The impasse has plunged the Islamic republic, now celebrating its 25th anniversary, into what many see as its worst crisis since formation in 1979.
"We will not take part in the elections of 20 February," Muhammad Reza Khatami, head of the Islamic Iran Participation Front (IIPF) party, told a news conference.
He added the party, one of the main backers of his brother President Muhammad Khatami, would only put forward candidates for an election if the bans were overturned and the vote was postponed to allow more time for campaigning.
He also said the party was not calling on the electorate to stay away from the polling booths, adding that it was "their sovereign choice."
Reformists pushed on Monday for a postponement of the election in a showdown with hardliners which has plunged the Islamic Republic into its worst political crisis in years.
"We support the position of the government not to organise give-away elections," said Khatami, who on Sunday had warned that the disqualifications amounted to a conservative "coup d'etat" supported by the military.
After a day of high drama in parliament, where more than 120 reformist lawmakers handed in their resignations on Sunday over the vote row, there was a sense of tense anticipation on Monday.
Reformists now dominate government and parliament, but the spectre of such a "coup" being plotted by hardliners over the parliamentary elections has been quietly circulating, although few have raised it publicly.
Subsequently, the Council - ordered to carry out a review by supreme leader Ayat Allah Ali Khamenei - reinstated 1160 in a drawn-out appeals process, but some 80 sitting MPs, prominent pro-reform figures and allies of the embattled president remained barred.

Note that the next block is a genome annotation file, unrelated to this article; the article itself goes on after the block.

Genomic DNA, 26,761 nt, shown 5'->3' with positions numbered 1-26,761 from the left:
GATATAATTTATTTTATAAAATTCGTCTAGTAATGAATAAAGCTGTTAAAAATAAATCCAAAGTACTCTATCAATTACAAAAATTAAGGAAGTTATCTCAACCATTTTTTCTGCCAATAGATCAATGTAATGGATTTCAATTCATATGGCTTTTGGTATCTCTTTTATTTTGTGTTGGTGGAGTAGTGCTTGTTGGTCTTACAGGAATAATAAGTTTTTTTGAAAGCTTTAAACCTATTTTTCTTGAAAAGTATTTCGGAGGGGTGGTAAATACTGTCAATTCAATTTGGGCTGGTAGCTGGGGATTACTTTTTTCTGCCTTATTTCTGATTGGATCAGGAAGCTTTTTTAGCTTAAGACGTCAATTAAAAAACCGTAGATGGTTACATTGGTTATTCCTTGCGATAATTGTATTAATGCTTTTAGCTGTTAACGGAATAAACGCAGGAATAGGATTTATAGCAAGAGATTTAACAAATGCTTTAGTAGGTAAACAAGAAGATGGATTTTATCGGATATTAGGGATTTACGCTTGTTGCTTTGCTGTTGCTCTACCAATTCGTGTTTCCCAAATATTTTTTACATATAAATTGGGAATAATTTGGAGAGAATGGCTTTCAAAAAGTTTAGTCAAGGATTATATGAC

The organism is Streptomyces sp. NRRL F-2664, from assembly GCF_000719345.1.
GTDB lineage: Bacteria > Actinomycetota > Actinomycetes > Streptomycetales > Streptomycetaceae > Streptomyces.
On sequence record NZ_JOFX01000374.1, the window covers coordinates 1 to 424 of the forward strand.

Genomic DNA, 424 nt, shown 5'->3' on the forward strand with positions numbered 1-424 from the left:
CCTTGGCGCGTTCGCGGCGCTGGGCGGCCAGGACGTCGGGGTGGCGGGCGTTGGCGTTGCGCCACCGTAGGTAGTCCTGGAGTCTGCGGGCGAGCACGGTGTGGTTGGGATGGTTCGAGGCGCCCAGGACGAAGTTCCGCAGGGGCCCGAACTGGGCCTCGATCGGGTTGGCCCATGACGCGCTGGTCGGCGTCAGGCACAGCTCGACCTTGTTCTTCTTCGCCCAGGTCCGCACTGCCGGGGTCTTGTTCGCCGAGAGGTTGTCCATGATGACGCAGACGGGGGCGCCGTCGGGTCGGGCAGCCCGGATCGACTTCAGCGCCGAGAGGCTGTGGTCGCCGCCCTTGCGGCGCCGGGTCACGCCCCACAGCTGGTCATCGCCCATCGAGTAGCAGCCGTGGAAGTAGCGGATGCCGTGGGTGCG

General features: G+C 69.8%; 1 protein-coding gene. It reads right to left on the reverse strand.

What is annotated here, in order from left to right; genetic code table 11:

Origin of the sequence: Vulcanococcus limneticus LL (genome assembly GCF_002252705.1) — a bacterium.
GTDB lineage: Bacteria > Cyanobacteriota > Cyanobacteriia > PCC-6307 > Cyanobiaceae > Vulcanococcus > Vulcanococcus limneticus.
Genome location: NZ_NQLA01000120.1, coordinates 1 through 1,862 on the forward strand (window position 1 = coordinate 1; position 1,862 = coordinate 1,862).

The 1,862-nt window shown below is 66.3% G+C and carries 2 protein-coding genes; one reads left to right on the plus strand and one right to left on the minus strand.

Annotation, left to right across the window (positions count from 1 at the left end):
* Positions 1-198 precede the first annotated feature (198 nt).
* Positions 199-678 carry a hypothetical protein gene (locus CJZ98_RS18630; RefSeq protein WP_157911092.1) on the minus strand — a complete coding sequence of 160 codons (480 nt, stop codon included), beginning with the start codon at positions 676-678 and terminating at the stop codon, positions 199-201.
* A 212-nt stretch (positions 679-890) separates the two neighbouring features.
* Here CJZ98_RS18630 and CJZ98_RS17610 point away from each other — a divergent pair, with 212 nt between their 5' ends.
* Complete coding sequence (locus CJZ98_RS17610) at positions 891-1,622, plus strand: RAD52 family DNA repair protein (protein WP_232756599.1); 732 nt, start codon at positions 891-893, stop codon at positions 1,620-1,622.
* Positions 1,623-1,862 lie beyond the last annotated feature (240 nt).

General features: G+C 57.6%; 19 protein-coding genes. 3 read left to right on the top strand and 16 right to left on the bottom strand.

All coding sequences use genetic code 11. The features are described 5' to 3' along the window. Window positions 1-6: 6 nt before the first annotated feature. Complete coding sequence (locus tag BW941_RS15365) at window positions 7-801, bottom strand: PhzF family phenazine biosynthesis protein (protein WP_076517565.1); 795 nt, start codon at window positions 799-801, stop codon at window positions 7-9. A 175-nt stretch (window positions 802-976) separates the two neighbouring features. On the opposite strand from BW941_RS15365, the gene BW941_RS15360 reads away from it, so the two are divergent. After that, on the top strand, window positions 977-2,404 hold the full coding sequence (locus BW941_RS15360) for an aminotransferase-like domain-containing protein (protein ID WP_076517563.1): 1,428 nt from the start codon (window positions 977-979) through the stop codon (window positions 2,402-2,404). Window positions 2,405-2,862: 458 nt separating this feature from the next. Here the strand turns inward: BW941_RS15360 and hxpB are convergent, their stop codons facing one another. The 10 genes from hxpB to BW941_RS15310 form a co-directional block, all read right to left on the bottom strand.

Some 120 members of parliament have resigned in protest, along with all provincial governors.
Reformist MPs resigned en masse
Reformists, notably Interior Minister Abd al-Vahed Mussavi-Lari, have called for the elections to be postponed but conservatives, headed by the Guardians Council, reject such a move.
The reformists, fighting for their political survival, oppose the elections being held without the 87 outgoing MPs and most of their leading figures.
They know that a vote on February 20 in current conditions "would sound the end of the reform movement," Muhammad Reza Khatami has warned.
Even if reinstated, the reformist candidates would not have enough time to organise their campaign, he said.
As the deputies handed in their resignations on Sunday, reformist parliamentary speaker Mehdi Karoubi - who has not been barred from running again - urged Khamenei to intervene once more.
Both sides have called on
As both sides awaited Khamenei's decision on Monday, a public holiday in Iran, a conservative elections official, Hojatoleslam Ahmad Azimizadeh, spoke of dire consequences for those who boycotted the poll organisation.
"Election officials within the executive, particularly provincial governors, prefects, sub-prefects, must know that, in the present situation, any resignation is viewed as a hindrance to the electoral process and may bring about prosecution," he was quoted as saying by the state news agency IRNA.
Azimizadeh heads the electoral control commission for greater Tehran that is answerable to the Guardians Council.
He also said the Council had the power to organise an election by default, though this was open to question.